Crime is lower when cities are greener






NOVEMBER 10, 2022
Crime is lower when cities are greener: Evidence from South Africa supports the link
by Charlie Shackleton, Andrew Faull, Gregory Breetzke, Ian Edelstein and Zander Venter, The Conversation
south african cityCape Town, South Africa. Credit: Unsplash/CC0 Public Domain

Crime is lower when cities are greener: Evidence from South Africa supports the link: South Africa’s population is urbanizing at a rapid pace. The sheer rate of change poses challenges to planning for sustainable and liveable cities. Part of what make cities work is having green spaces, such as parks, sports fields, nature trails and street trees. These provide many social, ecological and economic benefits. Research from multiple countries such as Australia, China, Finland, India, the U.S. and South Africa has shown this. Aside from looking good and providing recreation, urban green spaces improve air quality, physical and mental health, and regulate storm water flows. They counteract urban heat islands, store carbon and create jobs. Some communities nevertheless oppose urban greening efforts because they fear that green spaces and street trees provide places for criminals to hide. Such fears are not unique to South Africa and have been reported from cities in both developed and developing countries. We conducted research to complement the evidence from the global north. Our study is the first ever national level analysis of the relationship between various measures of urban greenness and three different classes of crime: property, violent and sexual crimes. Our findings, based on research in South Africa, lend further credence to calls for urban greening to be adopted as a major strategy in cities—for both environmental sustainability, as well as social sustainability. We found that greener areas had lower rates of both violent and property crimes. But there was no relationship with the rate of sexual crimes. A more mixed picture was revealed when considering tree cover specifically, where property crime was higher with more tree cover, but violent crimes were fewer.


City Bans Boulevard Garden

‘I question the logic’: City tells longtime homeowner to replace part of front garden with grass: Georgina King rebuilt her front garden as a retirement project, replacing grass with artfully arranged plants, bushes and stone walkways. That was 17 years ago and King, now 78, says she loves it.

Earlier this year, King received a notice of bylaw violation from the city telling her to “reinstate the city boulevard to its original state.” That means replacing the chunk of her front garden that the city owns as a right of way with grass, says King’s granddaughter, Ashley Wilson. If King doesn’t comply, the city could re-sod it and charge her for the work.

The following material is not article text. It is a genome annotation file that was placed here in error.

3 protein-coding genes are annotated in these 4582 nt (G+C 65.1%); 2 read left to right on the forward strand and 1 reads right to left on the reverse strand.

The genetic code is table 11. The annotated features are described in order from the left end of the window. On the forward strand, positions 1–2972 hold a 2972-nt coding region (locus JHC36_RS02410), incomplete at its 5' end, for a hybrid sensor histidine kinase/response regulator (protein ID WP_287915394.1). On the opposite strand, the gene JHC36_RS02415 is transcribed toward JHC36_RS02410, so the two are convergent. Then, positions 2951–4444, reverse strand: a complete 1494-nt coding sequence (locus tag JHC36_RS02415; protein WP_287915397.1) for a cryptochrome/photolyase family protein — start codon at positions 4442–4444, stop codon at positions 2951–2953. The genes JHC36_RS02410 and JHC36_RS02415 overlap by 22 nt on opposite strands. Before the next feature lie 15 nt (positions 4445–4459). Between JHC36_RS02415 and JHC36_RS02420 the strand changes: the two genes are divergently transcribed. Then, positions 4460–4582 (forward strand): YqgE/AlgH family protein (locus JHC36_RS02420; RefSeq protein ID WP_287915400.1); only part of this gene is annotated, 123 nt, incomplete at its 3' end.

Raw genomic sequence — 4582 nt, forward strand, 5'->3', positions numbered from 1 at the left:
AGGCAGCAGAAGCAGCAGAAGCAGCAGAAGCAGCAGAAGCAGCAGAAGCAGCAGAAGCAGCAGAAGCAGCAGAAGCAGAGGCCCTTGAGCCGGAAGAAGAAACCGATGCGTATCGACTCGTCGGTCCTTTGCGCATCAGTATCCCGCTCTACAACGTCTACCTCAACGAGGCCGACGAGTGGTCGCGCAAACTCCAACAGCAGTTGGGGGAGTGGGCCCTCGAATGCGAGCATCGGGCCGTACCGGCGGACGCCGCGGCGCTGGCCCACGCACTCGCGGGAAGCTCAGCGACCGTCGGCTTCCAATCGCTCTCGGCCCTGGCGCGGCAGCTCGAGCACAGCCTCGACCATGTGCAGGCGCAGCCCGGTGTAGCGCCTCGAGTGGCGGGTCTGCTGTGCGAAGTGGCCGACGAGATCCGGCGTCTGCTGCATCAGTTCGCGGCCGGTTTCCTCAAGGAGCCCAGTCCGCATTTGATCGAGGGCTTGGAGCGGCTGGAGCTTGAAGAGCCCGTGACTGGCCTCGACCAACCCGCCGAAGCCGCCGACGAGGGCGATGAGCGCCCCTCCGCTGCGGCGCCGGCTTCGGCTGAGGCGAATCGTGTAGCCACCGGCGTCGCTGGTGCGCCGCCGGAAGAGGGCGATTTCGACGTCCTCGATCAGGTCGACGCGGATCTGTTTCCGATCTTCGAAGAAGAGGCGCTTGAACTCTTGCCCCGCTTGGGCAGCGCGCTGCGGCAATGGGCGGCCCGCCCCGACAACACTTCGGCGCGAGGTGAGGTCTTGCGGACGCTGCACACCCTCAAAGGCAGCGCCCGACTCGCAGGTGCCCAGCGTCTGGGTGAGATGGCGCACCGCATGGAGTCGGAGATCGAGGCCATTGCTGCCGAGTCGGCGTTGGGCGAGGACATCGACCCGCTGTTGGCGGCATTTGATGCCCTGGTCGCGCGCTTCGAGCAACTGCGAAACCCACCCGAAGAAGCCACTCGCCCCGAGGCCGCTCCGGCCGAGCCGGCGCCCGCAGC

King says the notice of violation has caused her “much stress and sleeplessness” and her efforts to appeal the notice have gone unanswered by the city. “I question the logic of a bylaw that favours outdated grass lawns over environmentally friendly and water-conservative options,” she wrote in a letter to the city that she says has gone unanswered.

[Editor’s note: in May 2022, the city Transportation Committee approved a motion that could facilitate sustainable community gardening in the City-owned portion of front yards. The motion supports a comprehensive review of by-laws that eventually could support the development of gardening and naturalization in the City-owned right-of-way by local residents and community groups. Your editor is part of a small committee of the Ottawa Horticultural Society that is working with city staff to establish guidelines for implementing the proposed bylaw change.]


Vandals Attack Trees

Vandals Attack Trees in Public Garden: I was horrified by the news. I’m a great fan of the Halifax Public Gardens, an extraordinary public park and garden that I visit every time I’m in Halifax, Nova Scotia, Canada’s east coast metropolis. And much of its charm come from the extraordinary trees that decorate it.

Well, vandals broke into the Gardens on the night of July 25 and 26, 2022 and tried to kill 30 historic trees, ranging in age from 50 to 200 years old. The first report I heard was on CBC radio and it just mentioned “damage.” So I thought, “a few branches broken off, maybe some bark peeled off. Most trees can handle that. It won’t be that bad.” Then I heard the word “girdled” and my blood ran cold.

Girdling, also called ring-barking, involves is the complete removal of a ring of bark all around the trunk. With the bark gone, no more carbohydrates will be able to flow down to reach the roots. The police presume that there was more than one person involved. Currently, four trees deemed unrecoverable have been removed. In other cases, there’s hope; enough bark left intact for the trees to survive. So, the authorities have only cleaned the wound and don’t plan to carry out any further interventions. But the majority will undergo bridge grafting later this summer.

Whatever decisions are made, dealing with this disaster will cost the Halifax Regional Municipality hundreds of thousands of dollars. Already, security cameras have been installed throughout the park and there will be 24-hour tree monitoring. The park also intends to plant substitutes for certain doomed trees.